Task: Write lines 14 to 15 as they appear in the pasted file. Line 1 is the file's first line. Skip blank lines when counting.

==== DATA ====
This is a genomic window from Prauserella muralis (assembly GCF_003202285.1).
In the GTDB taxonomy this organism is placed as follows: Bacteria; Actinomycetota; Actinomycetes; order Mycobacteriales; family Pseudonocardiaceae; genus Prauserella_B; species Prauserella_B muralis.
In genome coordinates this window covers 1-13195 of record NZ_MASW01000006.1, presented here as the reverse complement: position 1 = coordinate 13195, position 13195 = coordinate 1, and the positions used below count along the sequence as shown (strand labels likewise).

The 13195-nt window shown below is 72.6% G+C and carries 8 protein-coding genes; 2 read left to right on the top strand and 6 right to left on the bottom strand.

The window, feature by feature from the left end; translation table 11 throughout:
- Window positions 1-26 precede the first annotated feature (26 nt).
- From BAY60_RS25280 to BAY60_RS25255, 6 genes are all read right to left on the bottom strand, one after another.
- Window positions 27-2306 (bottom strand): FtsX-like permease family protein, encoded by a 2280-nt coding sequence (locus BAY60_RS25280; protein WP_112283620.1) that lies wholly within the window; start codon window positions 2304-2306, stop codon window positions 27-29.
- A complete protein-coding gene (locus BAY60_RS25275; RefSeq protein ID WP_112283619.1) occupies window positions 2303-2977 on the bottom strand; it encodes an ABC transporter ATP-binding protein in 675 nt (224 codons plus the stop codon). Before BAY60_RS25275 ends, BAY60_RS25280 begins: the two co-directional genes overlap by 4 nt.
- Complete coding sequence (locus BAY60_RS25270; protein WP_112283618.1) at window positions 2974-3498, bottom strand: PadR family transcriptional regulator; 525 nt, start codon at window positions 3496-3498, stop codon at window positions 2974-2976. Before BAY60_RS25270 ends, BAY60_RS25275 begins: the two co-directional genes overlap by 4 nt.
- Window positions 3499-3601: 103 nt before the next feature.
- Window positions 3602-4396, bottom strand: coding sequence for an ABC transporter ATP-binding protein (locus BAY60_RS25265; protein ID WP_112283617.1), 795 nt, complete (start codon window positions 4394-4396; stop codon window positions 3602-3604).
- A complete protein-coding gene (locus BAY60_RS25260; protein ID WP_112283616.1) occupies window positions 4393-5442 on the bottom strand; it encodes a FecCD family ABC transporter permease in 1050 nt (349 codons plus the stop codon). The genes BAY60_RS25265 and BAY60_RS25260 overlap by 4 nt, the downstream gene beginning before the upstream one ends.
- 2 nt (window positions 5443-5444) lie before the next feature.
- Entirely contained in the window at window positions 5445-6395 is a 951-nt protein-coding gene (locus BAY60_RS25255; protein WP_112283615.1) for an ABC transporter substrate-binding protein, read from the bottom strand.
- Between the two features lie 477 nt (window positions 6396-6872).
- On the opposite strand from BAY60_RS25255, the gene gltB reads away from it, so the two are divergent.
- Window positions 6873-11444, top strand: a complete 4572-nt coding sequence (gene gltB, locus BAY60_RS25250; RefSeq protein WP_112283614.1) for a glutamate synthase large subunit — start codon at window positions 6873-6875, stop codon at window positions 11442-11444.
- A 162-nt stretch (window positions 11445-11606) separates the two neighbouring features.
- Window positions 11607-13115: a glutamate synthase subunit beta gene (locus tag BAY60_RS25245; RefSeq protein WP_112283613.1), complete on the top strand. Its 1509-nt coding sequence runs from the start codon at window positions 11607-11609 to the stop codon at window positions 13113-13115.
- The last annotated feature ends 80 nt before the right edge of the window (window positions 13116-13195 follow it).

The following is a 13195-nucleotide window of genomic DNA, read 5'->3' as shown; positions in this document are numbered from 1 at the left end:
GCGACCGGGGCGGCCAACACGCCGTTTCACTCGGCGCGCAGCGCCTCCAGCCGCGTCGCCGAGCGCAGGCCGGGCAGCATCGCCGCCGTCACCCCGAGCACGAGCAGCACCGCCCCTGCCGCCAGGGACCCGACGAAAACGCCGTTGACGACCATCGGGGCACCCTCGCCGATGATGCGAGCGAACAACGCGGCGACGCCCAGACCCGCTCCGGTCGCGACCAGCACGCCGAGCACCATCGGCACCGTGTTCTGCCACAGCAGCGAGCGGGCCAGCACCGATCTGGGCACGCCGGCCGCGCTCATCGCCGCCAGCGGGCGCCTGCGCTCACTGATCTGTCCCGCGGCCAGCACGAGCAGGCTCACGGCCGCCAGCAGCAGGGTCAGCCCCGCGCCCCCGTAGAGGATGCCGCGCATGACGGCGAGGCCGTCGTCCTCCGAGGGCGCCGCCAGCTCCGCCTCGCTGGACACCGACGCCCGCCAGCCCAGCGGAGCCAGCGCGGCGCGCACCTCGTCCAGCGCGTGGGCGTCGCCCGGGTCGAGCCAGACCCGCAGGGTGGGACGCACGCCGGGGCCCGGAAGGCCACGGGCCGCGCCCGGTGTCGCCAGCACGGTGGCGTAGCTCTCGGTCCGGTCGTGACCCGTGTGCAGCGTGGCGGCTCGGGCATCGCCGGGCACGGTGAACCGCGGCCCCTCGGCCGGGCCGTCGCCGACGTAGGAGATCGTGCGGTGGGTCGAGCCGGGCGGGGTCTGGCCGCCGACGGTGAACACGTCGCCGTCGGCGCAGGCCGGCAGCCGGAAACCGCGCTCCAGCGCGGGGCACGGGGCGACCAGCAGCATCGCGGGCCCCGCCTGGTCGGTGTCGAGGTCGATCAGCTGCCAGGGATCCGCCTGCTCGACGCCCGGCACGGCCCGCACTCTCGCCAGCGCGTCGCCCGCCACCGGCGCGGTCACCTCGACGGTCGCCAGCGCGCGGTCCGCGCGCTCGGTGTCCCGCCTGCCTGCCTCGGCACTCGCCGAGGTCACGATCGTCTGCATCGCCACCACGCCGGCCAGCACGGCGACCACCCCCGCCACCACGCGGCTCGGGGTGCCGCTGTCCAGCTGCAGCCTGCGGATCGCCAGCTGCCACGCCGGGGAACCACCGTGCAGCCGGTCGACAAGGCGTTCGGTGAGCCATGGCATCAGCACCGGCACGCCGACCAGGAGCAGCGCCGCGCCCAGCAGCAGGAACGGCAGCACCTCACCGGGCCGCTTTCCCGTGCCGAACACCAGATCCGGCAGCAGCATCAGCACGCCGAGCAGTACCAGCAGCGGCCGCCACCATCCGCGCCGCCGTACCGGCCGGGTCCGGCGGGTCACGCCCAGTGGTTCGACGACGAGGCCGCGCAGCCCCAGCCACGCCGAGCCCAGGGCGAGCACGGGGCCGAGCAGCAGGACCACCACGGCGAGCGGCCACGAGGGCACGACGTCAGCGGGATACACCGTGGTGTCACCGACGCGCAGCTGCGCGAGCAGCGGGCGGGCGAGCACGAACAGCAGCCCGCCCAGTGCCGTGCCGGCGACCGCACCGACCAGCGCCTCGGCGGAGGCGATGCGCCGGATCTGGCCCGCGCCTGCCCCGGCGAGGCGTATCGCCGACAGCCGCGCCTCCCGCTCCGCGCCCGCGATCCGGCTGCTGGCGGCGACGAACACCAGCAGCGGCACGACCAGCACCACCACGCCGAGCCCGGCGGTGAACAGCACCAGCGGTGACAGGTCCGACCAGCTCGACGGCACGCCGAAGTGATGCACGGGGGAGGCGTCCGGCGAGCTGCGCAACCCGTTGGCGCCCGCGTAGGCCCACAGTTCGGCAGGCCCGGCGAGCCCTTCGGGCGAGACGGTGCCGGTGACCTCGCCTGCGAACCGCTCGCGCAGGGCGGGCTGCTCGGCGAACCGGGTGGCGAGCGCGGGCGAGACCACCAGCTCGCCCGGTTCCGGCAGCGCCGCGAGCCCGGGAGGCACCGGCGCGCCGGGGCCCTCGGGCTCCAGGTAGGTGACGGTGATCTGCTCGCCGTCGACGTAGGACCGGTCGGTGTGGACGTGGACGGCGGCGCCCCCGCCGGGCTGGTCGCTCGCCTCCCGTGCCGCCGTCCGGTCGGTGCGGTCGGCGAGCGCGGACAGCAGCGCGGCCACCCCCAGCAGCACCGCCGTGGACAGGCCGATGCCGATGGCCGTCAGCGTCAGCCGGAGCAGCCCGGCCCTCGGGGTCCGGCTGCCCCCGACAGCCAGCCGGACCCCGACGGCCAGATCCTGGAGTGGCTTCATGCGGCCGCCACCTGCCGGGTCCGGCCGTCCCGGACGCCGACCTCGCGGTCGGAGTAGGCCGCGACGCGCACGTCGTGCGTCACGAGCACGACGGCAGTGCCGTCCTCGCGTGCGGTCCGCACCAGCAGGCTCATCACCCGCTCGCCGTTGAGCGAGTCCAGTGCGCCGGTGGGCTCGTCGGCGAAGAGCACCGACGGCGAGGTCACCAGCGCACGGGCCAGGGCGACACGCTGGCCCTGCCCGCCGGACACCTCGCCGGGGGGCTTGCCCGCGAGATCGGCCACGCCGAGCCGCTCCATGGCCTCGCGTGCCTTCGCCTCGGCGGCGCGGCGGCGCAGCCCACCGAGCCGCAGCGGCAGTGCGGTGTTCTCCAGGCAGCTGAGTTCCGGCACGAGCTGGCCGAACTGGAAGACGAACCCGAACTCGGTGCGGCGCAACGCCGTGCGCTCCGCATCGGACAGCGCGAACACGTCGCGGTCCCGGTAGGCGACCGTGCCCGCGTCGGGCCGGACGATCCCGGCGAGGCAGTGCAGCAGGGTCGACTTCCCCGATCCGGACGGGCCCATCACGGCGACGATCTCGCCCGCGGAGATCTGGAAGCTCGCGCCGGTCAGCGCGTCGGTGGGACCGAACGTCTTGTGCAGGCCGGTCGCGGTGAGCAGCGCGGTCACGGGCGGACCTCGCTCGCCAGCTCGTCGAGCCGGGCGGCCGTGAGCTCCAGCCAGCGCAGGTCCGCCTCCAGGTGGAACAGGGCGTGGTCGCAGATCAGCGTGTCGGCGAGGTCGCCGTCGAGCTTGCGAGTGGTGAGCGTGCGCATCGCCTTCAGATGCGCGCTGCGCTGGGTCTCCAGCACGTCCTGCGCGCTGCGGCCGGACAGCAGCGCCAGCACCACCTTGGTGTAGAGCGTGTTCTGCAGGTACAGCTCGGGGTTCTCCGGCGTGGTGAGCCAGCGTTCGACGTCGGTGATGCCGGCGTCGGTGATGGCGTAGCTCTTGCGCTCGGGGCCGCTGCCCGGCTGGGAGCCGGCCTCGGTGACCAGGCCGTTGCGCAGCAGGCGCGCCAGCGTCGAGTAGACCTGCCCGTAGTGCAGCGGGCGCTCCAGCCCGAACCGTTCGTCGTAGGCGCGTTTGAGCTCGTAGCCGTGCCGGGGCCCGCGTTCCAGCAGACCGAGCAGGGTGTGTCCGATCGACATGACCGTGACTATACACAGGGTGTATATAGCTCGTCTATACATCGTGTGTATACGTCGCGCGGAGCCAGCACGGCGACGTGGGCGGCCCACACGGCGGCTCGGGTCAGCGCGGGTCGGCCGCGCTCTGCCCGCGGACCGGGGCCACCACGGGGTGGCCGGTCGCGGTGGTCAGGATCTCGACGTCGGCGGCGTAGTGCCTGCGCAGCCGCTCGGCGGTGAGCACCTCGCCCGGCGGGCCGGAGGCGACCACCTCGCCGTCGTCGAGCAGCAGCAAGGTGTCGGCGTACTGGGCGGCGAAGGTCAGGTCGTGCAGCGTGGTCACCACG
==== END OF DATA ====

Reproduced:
- 2 nt (window positions 5443-5444) lie before the next feature.
- Entirely contained in the window at window positions 5445-6395 is a 951-nt protein-coding gene (locus BAY60_RS25255; protein WP_112283615.1) for an ABC transporter substrate-binding protein, read from the bottom strand.